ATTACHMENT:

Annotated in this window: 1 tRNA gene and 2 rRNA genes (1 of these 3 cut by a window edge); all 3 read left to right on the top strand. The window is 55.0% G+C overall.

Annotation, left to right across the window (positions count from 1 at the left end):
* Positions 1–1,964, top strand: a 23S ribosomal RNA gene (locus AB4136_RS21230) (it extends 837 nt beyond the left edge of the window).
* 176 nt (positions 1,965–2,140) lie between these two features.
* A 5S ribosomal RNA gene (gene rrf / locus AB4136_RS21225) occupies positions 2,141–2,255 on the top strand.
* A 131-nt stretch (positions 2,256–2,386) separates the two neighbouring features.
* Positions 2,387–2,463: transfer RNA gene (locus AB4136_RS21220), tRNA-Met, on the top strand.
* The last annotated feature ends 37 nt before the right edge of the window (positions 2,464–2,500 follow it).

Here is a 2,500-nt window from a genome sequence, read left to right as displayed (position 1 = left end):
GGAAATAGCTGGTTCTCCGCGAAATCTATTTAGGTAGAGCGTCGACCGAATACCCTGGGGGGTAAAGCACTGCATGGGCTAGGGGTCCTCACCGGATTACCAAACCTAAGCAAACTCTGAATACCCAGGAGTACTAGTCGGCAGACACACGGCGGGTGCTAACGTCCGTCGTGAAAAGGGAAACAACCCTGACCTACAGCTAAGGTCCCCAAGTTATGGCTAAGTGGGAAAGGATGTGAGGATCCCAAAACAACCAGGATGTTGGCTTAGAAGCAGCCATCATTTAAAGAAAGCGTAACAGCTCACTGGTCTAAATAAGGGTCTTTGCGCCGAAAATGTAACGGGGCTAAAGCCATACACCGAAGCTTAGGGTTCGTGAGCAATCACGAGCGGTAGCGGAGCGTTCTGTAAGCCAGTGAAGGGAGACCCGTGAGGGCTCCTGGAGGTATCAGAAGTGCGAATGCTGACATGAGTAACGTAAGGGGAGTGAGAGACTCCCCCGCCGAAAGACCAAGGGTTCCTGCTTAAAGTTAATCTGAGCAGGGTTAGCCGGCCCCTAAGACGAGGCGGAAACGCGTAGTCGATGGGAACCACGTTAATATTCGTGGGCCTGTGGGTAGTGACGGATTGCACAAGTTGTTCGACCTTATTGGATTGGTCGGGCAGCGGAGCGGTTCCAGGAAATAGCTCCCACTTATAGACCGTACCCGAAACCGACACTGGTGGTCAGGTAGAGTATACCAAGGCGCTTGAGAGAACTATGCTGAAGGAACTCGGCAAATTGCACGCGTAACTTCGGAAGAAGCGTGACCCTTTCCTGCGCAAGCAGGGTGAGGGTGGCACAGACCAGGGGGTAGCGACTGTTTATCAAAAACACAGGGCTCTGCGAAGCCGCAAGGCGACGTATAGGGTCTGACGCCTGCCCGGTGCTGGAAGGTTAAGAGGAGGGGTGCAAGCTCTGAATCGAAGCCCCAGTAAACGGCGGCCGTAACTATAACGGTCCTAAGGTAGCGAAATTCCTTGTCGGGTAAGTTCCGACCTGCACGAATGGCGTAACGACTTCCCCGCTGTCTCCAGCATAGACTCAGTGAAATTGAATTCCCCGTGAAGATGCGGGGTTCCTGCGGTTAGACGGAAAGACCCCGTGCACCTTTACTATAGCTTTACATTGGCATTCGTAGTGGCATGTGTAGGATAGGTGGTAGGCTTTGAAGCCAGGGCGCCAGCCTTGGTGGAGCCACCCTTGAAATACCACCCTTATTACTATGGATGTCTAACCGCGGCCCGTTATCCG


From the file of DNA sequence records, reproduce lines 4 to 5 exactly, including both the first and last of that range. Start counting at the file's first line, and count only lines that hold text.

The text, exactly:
* 176 nt (positions 1,965–2,140) lie between these two features.
* A 5S ribosomal RNA gene (gene rrf / locus AB4136_RS21225) occupies positions 2,141–2,255 on the top strand.